A team of researchers led by scientists from the University of Warwick’s School of Life Sciences has analyzed a compound known as BnOCPA (benzyloxy-cyclopentyladenosine) which was discovered to be a powerful and selective analgesic that is non-addictive in test model systems. BnOCPA also has a unique mode of action, which could provide a new path for the creation of analgesic drugs.
The study, conducted by the Warwick team in collaboration with researchers from the University of Bern, University of Cambridge, Coventry University, Monash University, and industrial organizations, was recently published in in the journal Nature Communications.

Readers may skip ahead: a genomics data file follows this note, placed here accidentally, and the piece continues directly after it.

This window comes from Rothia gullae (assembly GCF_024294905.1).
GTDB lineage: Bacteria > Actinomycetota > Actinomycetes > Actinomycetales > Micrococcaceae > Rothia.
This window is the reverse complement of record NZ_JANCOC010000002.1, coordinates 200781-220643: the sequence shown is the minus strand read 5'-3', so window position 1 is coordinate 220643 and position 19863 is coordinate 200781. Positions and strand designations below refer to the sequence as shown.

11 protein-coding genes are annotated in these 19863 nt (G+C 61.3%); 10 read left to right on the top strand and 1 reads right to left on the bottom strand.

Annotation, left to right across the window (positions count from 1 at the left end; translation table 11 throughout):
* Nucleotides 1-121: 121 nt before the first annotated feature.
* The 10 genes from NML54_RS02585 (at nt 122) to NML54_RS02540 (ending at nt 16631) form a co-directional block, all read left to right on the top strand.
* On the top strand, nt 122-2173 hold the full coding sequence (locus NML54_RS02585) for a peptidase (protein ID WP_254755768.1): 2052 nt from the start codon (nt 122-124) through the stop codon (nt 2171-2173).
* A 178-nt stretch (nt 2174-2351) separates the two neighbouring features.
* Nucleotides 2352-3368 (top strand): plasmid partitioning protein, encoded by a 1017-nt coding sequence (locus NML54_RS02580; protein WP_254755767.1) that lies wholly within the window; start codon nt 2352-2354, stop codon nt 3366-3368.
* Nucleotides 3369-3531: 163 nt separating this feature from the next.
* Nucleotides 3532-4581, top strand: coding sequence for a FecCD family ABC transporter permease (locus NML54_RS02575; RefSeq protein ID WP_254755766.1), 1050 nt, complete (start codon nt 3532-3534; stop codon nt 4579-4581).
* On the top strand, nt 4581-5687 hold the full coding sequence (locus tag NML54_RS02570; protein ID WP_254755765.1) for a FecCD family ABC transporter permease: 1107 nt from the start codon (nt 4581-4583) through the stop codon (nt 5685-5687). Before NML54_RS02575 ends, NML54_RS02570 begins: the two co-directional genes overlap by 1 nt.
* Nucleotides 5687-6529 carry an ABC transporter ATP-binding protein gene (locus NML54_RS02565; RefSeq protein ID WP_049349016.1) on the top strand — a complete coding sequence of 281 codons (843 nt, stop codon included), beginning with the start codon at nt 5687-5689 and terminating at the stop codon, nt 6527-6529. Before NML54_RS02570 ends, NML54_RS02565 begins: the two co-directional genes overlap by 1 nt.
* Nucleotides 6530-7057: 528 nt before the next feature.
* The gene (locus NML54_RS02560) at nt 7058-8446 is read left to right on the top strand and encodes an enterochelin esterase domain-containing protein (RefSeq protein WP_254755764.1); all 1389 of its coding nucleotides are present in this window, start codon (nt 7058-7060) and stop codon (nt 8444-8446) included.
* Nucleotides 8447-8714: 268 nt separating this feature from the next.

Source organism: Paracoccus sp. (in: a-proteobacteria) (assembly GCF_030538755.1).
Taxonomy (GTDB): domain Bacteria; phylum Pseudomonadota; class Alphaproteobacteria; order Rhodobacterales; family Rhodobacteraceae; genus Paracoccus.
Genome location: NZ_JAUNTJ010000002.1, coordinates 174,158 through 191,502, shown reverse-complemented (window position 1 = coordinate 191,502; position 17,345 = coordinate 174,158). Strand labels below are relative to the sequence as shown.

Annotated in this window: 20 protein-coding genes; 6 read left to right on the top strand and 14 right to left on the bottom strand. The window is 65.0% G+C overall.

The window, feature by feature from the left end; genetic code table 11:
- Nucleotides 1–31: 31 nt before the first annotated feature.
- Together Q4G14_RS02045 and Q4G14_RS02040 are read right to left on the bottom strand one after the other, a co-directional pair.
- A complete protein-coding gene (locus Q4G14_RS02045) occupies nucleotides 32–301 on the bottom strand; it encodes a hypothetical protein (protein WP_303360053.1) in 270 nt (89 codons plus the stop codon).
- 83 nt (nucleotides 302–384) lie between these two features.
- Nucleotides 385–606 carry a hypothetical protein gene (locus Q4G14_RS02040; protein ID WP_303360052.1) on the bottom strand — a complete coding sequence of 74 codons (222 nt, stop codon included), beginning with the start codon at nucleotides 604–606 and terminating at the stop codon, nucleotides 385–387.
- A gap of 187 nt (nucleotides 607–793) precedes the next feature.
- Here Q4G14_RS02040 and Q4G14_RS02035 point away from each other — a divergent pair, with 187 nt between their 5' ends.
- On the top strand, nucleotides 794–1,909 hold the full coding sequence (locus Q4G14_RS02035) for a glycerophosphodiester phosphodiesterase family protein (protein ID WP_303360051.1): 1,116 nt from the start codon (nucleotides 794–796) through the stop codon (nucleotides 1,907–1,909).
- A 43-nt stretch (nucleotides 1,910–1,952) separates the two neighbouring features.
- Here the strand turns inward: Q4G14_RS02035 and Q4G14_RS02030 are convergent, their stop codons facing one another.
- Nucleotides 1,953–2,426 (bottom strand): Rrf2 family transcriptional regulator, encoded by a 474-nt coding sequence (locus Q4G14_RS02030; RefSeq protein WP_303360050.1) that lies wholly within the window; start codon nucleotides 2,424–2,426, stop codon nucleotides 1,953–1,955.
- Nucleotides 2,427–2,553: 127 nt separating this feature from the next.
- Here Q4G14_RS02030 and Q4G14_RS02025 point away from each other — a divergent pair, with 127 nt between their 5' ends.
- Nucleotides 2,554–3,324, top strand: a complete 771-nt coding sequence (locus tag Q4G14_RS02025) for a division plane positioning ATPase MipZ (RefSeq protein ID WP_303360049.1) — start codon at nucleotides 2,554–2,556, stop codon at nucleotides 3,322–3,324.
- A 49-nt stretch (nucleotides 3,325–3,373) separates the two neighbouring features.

In the UK, between a third and a half of the population report having chronic pain that is either moderately or severely disabling. Such pain negatively affects the quality of life, and many of the often prescribed painkillers have side effects. Opioids, such as morphine and oxycodone, can cause addiction and are dangerous when used in excess. There is thus an unmet need for new, powerful painkillers.
Many drug works by activating adapter molecules known as G proteins on the cell surface. The activation of G proteins can cause a variety of cellular effects. Because just one kind of G protein is activated by BnOCPA, its actions are very selective, minimizing the possibility of negative side effects.
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